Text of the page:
What Can I Do With a Health Care Admin Degree?

by Linda Ray

Numerous career paths are open for graduates with degrees in health care administration. You can work for public or private organizations directly in an administrative position or in resource development. You may plan, direct and coordinate direct health care services, manage a private medical practice or develop programs for a public health agency. A bachelor’s degree in health care administration is ideal for entry-level positions and a master’s is often required for advancement. In 2012, the U.S. Bureau of Labor Statistics reported that medical and health services managers earned a median income of $88,580.

Public Sector

Jobs in the public sector are rapidly expanding since 2002, as federal funds have increased to expand and create public health preparedness programs, according to Explore Health Careers.org, a nonprofit site that serves as a point of information for health care students. In the public sector, you could write and oversee grants for workforce development or help create bioterrorism preparedness plans for city, state or federal agencies. You could oversee public school clinic operations. Use the skills you gained earning the degree in health care posts dealing with business, policy formation, budget creation or human resources.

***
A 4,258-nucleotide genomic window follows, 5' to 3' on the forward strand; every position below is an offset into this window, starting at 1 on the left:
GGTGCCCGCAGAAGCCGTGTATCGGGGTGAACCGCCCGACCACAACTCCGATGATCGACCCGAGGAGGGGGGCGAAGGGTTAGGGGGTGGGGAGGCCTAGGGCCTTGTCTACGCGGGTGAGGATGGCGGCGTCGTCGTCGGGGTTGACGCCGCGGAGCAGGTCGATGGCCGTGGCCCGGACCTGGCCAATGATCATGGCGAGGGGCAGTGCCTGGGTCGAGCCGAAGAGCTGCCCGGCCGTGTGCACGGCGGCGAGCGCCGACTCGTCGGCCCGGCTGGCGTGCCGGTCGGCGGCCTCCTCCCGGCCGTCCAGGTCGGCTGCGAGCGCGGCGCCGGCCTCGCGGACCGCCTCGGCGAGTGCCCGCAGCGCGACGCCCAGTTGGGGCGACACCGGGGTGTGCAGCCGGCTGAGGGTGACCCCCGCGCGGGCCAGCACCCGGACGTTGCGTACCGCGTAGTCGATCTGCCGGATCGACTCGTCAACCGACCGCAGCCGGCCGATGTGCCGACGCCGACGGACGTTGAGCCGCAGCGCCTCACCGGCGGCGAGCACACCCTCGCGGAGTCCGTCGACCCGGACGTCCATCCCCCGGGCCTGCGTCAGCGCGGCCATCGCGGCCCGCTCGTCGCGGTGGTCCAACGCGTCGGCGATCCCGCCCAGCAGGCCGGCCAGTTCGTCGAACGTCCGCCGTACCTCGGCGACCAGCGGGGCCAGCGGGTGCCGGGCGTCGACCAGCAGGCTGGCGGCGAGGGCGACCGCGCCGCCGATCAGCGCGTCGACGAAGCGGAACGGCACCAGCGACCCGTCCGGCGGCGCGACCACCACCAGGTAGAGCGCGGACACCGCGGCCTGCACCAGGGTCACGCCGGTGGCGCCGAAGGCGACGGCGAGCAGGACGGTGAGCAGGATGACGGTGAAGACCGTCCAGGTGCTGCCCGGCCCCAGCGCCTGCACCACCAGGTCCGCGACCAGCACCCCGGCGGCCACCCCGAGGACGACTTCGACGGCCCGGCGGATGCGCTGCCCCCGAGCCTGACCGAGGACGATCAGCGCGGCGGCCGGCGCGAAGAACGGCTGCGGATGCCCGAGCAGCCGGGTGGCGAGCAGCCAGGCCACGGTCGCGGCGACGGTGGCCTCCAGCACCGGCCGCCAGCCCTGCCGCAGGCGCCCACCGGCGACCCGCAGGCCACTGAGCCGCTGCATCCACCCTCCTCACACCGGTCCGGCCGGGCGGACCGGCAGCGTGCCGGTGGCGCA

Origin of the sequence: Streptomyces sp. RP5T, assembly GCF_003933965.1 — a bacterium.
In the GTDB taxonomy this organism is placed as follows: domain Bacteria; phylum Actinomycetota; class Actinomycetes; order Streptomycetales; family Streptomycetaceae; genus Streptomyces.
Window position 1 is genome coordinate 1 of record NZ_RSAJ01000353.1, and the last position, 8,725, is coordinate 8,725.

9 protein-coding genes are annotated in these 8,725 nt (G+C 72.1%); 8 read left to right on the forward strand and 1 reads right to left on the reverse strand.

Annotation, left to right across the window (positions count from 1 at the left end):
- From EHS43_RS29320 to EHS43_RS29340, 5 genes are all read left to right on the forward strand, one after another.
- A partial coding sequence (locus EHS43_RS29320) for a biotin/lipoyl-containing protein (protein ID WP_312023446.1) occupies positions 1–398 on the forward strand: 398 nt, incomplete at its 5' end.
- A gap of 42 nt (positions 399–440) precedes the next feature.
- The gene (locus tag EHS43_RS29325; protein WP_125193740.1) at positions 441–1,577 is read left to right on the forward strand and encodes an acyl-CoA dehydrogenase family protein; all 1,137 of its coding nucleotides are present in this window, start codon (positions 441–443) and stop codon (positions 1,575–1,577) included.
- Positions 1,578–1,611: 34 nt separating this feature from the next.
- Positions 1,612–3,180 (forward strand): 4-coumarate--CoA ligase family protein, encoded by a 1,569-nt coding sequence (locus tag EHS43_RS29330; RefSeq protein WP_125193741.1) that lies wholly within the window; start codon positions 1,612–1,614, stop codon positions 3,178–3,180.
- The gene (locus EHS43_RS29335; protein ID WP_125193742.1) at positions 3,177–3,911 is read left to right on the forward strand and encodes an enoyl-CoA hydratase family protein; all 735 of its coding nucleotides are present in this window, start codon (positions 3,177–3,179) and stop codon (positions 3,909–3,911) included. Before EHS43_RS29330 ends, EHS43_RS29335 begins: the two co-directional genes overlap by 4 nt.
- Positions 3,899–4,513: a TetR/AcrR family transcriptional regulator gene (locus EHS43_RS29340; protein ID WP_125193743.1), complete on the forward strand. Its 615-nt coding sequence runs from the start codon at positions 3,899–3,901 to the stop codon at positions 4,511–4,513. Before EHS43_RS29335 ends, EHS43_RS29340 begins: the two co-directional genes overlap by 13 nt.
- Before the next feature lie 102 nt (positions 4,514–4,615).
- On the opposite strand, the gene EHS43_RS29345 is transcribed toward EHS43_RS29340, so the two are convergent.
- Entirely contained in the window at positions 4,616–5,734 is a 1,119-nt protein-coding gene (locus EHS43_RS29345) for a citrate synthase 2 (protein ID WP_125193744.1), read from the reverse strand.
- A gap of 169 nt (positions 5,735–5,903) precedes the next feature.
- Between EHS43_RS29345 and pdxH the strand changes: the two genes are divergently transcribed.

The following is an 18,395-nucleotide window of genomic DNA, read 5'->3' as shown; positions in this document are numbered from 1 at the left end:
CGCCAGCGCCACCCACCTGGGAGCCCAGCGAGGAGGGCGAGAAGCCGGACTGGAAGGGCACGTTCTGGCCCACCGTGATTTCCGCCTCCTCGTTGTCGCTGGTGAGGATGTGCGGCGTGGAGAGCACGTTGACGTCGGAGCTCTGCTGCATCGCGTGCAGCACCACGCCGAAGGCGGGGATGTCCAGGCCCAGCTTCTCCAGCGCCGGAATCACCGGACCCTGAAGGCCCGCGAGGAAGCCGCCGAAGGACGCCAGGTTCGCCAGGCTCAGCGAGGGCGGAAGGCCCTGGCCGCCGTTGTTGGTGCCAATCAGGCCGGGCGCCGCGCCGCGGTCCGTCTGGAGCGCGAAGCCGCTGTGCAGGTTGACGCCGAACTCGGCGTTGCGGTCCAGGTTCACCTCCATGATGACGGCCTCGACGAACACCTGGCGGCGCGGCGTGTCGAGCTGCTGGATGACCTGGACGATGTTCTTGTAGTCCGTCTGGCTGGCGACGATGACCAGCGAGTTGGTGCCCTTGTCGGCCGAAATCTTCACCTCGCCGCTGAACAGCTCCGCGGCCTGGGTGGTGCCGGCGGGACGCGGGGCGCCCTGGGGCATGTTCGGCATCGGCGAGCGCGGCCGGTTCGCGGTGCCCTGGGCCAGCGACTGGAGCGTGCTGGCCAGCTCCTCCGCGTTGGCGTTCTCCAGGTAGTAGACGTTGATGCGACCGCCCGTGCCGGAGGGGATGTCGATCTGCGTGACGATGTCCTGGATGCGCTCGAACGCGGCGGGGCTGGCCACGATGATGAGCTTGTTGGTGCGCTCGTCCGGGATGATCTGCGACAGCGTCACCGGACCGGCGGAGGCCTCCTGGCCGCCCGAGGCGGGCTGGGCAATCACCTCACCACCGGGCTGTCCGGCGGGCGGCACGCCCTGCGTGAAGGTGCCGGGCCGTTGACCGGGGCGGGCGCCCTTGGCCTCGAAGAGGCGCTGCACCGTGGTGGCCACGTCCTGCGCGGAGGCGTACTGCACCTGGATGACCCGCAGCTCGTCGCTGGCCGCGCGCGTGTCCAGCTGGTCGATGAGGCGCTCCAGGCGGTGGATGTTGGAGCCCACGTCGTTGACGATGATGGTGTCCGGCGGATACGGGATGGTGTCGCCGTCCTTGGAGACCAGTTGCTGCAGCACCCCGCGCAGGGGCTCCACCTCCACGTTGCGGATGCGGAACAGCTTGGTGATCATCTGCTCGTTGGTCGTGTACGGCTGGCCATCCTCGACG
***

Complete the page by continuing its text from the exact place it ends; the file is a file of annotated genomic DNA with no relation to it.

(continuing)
Private Institutions

Find work in a variety of corporate settings such as hospitals and nursing homes. With a health care administration degree, you could work in any number of departments like marketing, human resource management and the financial department, planning and organizational fields. Manage finances, staffing and building maintenance for a nursing home or direct clinical activities in a surgical department in a hospital. Maintain the technology systems in a health care facility to ensure the organization keeps up with changing health care compliance regulations.

Small Business

In the small business sector, you’ll rely on all your skills as you oversee a medical practice or home health agency's operational tasks. You manage staff schedules, oversee the billing and collections staff and work closely with the physicians, nurses, techs and other medical staff to provide exceptional service to patients and maintain and help to grow the business. Find a niche in a specialty practice or run a local hospice organization. Your skills are transferable to serve a range of health care entrepreneurs.

Consulting Work

Work for yourself or join a consulting firm as a health care specialist. According to the University of Chicago, most large, multi-strategic planning consulting firms in the United States have health care divisions that provide consulting services in administration, medical technology, marketing and managed care. Some consulting firms specialize strictly in health care related industries. Alternatively, you can hang out your own shingle, particularly after building a reputation in the industry through previous posts and consulting positions, and offer your services directly to anyone from start-up medical practices to large corporate medical institutions.

About the Author

Linda Ray is an award-winning journalist with more than 20 years reporting experience. She's covered business for newspapers and magazines, including the "Greenville News," "Success Magazine" and "American City Business Journals." Ray holds a journalism degree and teaches writing, career development and an FDIC course called "Money Smart."

Photo Credits

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